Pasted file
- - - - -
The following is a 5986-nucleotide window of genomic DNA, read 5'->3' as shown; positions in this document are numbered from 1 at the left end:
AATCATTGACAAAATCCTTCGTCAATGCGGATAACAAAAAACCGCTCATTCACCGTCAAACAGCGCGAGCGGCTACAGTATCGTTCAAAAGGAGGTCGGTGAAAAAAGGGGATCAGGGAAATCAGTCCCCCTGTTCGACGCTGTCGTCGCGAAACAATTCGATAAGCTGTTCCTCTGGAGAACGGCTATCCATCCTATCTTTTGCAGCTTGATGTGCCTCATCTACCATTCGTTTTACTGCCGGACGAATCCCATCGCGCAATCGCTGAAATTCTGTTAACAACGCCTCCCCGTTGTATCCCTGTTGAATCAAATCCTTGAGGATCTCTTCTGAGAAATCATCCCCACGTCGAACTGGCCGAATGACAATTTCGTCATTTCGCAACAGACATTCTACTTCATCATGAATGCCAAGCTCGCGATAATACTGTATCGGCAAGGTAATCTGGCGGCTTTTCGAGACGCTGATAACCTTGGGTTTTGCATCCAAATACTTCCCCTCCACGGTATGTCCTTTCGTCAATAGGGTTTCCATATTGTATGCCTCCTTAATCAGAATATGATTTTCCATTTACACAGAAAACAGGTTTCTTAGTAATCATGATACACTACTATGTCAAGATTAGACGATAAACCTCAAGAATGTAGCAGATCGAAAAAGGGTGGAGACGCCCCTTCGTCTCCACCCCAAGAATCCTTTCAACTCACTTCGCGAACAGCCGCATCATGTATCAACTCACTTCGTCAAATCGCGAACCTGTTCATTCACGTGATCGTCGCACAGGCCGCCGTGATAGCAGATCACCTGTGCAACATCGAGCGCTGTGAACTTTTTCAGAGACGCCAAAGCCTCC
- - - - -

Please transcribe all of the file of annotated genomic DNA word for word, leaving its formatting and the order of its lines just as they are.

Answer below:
The following is a 5986-nucleotide window of genomic DNA, read 5'->3' as shown; positions in this document are numbered from 1 at the left end:
AATCATTGACAAAATCCTTCGTCAATGCGGATAACAAAAAACCGCTCATTCACCGTCAAACAGCGCGAGCGGCTACAGTATCGTTCAAAAGGAGGTCGGTGAAAAAAGGGGATCAGGGAAATCAGTCCCCCTGTTCGACGCTGTCGTCGCGAAACAATTCGATAAGCTGTTCCTCTGGAGAACGGCTATCCATCCTATCTTTTGCAGCTTGATGTGCCTCATCTACCATTCGTTTTACTGCCGGACGAATCCCATCGCGCAATCGCTGAAATTCTGTTAACAACGCCTCCCCGTTGTATCCCTGTTGAATCAAATCCTTGAGGATCTCTTCTGAGAAATCATCCCCACGTCGAACTGGCCGAATGACAATTTCGTCATTTCGCAACAGACATTCTACTTCATCATGAATGCCAAGCTCGCGATAATACTGTATCGGCAAGGTAATCTGGCGGCTTTTCGAGACGCTGATAACCTTGGGTTTTGCATCCAAATACTTCCCCTCCACGGTATGTCCTTTCGTCAATAGGGTTTCCATATTGTATGCCTCCTTAATCAGAATATGATTTTCCATTTACACAGAAAACAGGTTTCTTAGTAATCATGATACACTACTATGTCAAGATTAGACGATAAACCTCAAGAATGTAGCAGATCGAAAAAGGGTGGAGACGCCCCTTCGTCTCCACCCCAAGAATCCTTTCAACTCACTTCGCGAACAGCCGCATCATGTATCAACTCACTTCGTCAAATCGCGAACCTGTTCATTCACGTGATCGTCGCACAGGCCGCCGTGATAGCAGATCACCTGTGCAACATCGAGCGCTGTGAACTTTTTCAGAGACGCCAAAGCCTCC